It means resolving the conflict between the various competing goals, and involves the simultaneous pursuit of economic prosperity, environmental quality and social equity famously known as three dimensions (triple bottom line) with the resultant vector being technology, hence it is a continually evolving process; the ‘journey’ (the process of achieving sustainability) is of course vitally important, but only as a means of getting to the destination (the desired future state). However, the ‘destination’ of sustainability is not a fixed place in the normal sense that we understand destination.
Instead, it is a set of wishful characteristics of a future system. Green development is generally differentiated from sustainable development in that Green development prioritizes what its proponents consider to be environmental sustainability over economic and cultural considerations. Proponents of Sustainable Development argue that it provides a context in which to improve overall sustainability where cutting edge Green Development is unattainable. For example, a cutting edge treatment plant with extremely high maintenance costs may not be sustainable in regions of the world with fewer financial resources.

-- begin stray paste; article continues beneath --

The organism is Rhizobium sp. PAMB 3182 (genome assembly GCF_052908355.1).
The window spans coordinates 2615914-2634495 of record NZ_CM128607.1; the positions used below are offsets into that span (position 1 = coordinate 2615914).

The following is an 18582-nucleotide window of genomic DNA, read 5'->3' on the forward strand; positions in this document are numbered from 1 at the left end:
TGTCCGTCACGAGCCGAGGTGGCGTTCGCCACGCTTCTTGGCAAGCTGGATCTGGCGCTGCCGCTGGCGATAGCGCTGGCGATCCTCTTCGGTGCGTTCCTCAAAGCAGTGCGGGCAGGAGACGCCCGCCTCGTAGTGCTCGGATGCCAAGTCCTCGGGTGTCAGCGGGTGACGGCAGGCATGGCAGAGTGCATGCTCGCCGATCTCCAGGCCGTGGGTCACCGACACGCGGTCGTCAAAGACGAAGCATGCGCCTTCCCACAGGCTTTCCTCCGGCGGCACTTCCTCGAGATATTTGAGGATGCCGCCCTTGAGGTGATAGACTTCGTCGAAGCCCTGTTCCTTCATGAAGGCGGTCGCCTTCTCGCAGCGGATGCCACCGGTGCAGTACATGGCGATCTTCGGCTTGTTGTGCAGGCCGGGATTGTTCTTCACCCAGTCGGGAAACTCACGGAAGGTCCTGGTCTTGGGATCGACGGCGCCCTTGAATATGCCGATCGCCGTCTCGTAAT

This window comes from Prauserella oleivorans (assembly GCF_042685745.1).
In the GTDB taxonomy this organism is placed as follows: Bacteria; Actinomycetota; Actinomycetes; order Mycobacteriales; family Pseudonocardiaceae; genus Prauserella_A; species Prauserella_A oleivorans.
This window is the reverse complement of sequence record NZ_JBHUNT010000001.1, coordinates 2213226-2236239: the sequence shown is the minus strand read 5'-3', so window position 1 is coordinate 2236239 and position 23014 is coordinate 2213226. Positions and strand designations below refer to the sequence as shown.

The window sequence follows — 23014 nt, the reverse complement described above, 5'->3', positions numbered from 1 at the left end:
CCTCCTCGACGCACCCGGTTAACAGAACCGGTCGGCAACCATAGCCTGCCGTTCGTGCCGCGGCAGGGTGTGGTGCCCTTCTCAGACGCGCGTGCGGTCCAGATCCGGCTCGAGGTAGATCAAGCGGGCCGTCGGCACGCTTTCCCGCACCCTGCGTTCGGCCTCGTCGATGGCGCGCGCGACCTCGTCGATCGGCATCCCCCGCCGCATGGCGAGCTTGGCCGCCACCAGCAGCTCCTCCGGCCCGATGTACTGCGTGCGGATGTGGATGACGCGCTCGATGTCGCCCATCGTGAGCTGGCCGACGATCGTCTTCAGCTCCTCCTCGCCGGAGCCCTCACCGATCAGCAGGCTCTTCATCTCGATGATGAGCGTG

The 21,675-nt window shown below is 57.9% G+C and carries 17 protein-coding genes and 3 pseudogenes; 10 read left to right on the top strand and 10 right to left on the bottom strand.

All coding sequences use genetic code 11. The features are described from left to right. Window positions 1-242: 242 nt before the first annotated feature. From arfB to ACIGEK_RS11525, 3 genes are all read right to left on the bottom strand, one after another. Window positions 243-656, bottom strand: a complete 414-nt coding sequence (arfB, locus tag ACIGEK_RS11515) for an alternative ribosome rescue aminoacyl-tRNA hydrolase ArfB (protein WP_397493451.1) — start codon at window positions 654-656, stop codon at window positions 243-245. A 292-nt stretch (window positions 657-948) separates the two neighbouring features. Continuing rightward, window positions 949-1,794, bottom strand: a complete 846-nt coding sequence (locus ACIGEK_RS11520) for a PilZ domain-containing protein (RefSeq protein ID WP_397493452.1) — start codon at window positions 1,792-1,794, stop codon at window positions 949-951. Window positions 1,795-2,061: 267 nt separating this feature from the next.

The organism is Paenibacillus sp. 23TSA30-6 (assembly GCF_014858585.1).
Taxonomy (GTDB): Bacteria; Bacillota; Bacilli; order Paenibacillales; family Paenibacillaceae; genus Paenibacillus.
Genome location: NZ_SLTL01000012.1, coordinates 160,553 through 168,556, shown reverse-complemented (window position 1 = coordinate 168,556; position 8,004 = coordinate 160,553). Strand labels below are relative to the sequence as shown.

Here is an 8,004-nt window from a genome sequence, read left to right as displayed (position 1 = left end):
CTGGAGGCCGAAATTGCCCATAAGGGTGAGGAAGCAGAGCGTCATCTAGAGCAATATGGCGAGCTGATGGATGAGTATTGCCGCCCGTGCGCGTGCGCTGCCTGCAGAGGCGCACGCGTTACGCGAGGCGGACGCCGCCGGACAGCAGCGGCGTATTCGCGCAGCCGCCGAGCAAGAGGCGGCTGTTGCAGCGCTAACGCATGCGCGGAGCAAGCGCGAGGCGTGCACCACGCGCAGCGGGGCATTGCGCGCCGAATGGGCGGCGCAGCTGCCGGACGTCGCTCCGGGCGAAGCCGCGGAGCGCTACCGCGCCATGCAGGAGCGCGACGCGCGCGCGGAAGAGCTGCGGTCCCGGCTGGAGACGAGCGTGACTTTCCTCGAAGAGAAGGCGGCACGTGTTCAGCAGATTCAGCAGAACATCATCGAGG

An environmentally ideal plant that is shut down due to bankruptcy is obviously less sustainable than one that is maintainable by the community, even if it is somewhat less effective from an environmental standpoint. However, this view depends on whether one determines that it is the development (the plant) which needs to be sustainable, or whether it is the human-nature ecology (the environmental conditions) in which the plant exists which should be sustainable. It follows, then, that an operational but heavily polluting plant may be judged as actually ‘less sustainable’ than having no plant at all. DOMAINS I. Economics:
The domain of ‘economics’ is fundamental to considerations of sustainable development, however there has been considerable criticism of the tendency to use the three-domain model of the triple bottom line: economics, environment and social. This approach is challenged to the extent that it treats the economy as the master domain, or as a domain that exists outside of the social; it treats the environment as a world of natural metrics; and it treats the social as a miscellaneous collection of extra things that do not fit into the economic or environmental domains (see the section on Economic sustainability below).